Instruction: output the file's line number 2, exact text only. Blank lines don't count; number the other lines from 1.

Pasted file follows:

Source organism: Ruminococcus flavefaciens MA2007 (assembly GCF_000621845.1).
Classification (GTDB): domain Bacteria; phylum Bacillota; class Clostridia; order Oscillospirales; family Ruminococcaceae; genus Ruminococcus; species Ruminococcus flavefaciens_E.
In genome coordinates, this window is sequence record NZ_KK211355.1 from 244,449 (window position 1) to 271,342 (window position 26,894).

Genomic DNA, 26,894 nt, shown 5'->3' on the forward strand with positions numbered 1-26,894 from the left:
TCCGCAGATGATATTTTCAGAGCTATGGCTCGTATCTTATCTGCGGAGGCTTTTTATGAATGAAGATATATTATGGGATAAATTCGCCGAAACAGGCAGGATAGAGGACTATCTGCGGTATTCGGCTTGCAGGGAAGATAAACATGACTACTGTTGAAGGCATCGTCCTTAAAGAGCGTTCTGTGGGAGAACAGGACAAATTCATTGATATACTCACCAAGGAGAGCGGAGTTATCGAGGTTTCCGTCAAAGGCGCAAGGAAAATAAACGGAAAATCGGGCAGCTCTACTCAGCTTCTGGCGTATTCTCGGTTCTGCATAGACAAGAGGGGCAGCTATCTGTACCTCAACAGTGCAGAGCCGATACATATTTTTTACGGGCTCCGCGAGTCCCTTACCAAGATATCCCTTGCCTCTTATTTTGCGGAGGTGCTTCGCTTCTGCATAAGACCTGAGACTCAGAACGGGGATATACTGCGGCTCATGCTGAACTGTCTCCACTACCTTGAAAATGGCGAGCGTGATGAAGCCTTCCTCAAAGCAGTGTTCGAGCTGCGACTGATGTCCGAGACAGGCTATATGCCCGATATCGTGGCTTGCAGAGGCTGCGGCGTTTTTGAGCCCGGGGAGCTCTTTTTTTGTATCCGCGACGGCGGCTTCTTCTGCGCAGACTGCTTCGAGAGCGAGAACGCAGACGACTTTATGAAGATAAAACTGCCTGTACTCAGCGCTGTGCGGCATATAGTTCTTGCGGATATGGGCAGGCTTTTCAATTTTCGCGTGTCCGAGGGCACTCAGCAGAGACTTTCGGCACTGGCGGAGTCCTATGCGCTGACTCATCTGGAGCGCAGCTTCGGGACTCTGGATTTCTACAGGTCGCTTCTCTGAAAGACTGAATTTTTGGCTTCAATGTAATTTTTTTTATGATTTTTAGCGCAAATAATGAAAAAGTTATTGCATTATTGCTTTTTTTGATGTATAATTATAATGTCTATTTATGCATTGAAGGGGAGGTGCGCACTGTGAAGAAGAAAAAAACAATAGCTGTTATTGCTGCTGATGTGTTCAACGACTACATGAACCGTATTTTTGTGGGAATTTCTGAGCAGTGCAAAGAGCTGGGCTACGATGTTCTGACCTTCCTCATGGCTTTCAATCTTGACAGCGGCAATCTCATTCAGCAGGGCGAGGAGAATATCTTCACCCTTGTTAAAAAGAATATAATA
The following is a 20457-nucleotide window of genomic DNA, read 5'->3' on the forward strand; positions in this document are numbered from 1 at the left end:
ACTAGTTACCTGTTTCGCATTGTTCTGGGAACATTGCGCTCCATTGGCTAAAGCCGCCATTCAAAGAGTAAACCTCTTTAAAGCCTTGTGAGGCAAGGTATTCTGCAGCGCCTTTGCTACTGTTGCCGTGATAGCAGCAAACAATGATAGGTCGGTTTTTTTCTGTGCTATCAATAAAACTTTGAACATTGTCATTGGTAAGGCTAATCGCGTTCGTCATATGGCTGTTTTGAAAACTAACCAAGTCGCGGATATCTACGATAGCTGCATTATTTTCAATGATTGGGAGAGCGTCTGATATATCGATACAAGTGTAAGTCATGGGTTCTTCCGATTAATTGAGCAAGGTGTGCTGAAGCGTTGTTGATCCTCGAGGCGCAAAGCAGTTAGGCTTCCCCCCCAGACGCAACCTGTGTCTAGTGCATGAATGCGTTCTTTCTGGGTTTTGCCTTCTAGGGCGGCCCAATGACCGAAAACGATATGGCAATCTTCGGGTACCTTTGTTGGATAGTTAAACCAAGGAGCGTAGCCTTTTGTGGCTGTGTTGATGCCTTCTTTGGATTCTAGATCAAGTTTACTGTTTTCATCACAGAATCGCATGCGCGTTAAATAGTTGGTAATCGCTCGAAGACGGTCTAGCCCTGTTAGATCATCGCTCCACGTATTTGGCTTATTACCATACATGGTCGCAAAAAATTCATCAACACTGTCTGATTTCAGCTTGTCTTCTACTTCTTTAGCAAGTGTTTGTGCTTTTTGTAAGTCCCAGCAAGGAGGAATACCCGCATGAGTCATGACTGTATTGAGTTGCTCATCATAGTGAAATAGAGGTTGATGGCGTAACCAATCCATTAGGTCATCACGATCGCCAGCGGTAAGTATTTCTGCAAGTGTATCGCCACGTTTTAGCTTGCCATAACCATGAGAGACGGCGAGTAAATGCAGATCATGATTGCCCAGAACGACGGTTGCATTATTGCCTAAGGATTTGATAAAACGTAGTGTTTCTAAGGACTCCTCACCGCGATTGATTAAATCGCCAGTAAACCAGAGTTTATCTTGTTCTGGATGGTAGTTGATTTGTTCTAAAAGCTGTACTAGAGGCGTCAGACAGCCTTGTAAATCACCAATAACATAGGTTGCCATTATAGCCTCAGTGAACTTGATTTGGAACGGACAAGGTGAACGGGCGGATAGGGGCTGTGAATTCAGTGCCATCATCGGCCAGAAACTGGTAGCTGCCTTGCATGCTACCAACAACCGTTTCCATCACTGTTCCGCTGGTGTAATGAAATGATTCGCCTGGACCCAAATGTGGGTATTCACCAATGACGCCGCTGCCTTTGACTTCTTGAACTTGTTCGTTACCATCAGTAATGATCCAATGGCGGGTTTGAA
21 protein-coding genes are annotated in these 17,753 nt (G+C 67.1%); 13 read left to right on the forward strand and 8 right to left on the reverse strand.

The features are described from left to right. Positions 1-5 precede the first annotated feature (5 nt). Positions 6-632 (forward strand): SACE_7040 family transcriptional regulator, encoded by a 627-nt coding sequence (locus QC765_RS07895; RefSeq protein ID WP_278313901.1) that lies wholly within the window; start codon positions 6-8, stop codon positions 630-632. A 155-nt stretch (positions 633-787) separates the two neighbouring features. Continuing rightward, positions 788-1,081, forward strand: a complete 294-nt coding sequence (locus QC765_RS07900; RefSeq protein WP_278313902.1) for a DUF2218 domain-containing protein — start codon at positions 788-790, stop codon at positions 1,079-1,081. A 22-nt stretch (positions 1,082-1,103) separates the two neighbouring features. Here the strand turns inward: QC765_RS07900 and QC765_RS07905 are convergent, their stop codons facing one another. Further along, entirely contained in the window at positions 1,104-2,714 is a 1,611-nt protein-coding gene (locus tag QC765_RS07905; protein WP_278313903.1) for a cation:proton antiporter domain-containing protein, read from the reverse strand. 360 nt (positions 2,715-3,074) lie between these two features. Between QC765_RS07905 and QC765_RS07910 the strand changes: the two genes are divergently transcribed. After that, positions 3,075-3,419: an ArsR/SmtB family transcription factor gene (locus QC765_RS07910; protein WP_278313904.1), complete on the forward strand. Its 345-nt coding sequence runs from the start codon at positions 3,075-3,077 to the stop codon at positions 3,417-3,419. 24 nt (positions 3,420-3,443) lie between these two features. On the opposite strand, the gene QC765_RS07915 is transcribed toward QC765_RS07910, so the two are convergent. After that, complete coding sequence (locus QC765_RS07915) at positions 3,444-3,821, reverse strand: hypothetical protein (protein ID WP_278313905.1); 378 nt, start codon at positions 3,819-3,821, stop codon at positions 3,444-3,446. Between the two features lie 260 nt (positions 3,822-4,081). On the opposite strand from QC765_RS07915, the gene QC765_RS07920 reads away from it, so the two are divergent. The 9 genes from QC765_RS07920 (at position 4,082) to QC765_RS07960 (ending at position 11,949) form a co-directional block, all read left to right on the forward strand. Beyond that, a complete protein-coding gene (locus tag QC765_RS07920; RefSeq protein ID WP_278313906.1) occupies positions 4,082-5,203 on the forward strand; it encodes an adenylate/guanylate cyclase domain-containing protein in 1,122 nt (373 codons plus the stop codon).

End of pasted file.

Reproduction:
Classification (GTDB): domain Bacteria; phylum Bacillota; class Clostridia; order Oscillospirales; family Ruminococcaceae; genus Ruminococcus; species Ruminococcus flavefaciens_E.